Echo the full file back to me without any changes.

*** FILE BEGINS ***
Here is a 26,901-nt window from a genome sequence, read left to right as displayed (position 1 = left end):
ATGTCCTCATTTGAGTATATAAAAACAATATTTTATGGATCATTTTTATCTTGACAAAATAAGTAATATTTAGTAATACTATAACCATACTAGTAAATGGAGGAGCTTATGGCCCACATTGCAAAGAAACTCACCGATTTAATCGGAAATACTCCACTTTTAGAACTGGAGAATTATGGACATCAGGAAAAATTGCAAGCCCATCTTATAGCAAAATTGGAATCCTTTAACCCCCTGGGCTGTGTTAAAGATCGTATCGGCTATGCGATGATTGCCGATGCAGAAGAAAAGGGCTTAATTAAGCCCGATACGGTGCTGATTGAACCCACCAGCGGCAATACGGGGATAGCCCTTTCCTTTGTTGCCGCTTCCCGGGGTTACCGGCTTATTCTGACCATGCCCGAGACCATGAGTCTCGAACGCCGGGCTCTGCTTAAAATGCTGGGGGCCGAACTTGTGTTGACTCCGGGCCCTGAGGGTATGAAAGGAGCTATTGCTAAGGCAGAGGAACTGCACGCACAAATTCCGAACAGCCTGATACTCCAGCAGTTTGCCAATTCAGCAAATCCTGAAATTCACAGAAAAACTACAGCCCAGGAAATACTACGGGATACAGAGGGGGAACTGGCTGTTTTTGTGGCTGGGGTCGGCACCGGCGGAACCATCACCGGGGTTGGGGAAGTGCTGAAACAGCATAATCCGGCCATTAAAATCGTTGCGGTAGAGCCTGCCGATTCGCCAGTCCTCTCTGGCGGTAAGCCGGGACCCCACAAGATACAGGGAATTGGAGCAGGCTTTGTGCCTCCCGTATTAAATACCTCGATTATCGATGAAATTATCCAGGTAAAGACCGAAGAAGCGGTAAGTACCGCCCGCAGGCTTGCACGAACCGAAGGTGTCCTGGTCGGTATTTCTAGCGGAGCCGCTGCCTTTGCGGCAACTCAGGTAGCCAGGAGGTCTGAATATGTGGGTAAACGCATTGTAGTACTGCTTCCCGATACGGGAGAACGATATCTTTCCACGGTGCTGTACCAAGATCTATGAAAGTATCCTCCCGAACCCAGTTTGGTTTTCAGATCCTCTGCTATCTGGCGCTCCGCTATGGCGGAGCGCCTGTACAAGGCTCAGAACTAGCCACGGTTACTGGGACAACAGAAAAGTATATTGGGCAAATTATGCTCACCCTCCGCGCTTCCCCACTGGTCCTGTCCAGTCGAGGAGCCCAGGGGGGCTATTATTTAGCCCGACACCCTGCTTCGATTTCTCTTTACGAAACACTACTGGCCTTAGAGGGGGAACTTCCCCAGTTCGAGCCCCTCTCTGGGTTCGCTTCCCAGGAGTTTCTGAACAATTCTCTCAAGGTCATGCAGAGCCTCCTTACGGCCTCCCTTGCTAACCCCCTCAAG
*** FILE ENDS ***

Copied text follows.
Here is a 26,901-nt window from a genome sequence, read left to right as displayed (position 1 = left end):
ATGTCCTCATTTGAGTATATAAAAACAATATTTTATGGATCATTTTTATCTTGACAAAATAAGTAATATTTAGTAATACTATAACCATACTAGTAAATGGAGGAGCTTATGGCCCACATTGCAAAGAAACTCACCGATTTAATCGGAAATACTCCACTTTTAGAACTGGAGAATTATGGACATCAGGAAAAATTGCAAGCCCATCTTATAGCAAAATTGGAATCCTTTAACCCCCTGGGCTGTGTTAAAGATCGTATCGGCTATGCGATGATTGCCGATGCAGAAGAAAAGGGCTTAATTAAGCCCGATACGGTGCTGATTGAACCCACCAGCGGCAATACGGGGATAGCCCTTTCCTTTGTTGCCGCTTCCCGGGGTTACCGGCTTATTCTGACCATGCCCGAGACCATGAGTCTCGAACGCCGGGCTCTGCTTAAAATGCTGGGGGCCGAACTTGTGTTGACTCCGGGCCCTGAGGGTATGAAAGGAGCTATTGCTAAGGCAGAGGAACTGCACGCACAAATTCCGAACAGCCTGATACTCCAGCAGTTTGCCAATTCAGCAAATCCTGAAATTCACAGAAAAACTACAGCCCAGGAAATACTACGGGATACAGAGGGGGAACTGGCTGTTTTTGTGGCTGGGGTCGGCACCGGCGGAACCATCACCGGGGTTGGGGAAGTGCTGAAACAGCATAATCCGGCCATTAAAATCGTTGCGGTAGAGCCTGCCGATTCGCCAGTCCTCTCTGGCGGTAAGCCGGGACCCCACAAGATACAGGGAATTGGAGCAGGCTTTGTGCCTCCCGTATTAAATACCTCGATTATCGATGAAATTATCCAGGTAAAGACCGAAGAAGCGGTAAGTACCGCCCGCAGGCTTGCACGAACCGAAGGTGTCCTGGTCGGTATTTCTAGCGGAGCCGCTGCCTTTGCGGCAACTCAGGTAGCCAGGAGGTCTGAATATGTGGGTAAACGCATTGTAGTACTGCTTCCCGATACGGGAGAACGATATCTTTCCACGGTGCTGTACCAAGATCTATGAAAGTATCCTCCCGAACCCAGTTTGGTTTTCAGATCCTCTGCTATCTGGCGCTCCGCTATGGCGGAGCGCCTGTACAAGGCTCAGAACTAGCCACGGTTACTGGGACAACAGAAAAGTATATTGGGCAAATTATGCTCACCCTCCGCGCTTCCCCACTGGTCCTGTCCAGTCGAGGAGCCCAGGGGGGCTATTATTTAGCCCGACACCCTGCTTCGATTTCTCTTTACGAAACACTACTGGCCTTAGAGGGGGAACTTCCCCAGTTCGAGCCCCTCTCTGGGTTCGCTTCCCAGGAGTTTCTGAACAATTCTCTCAAGGTCATGCAGAGCCTCCTTACGGCCTCCCTTGCTAACCCCCTCAAG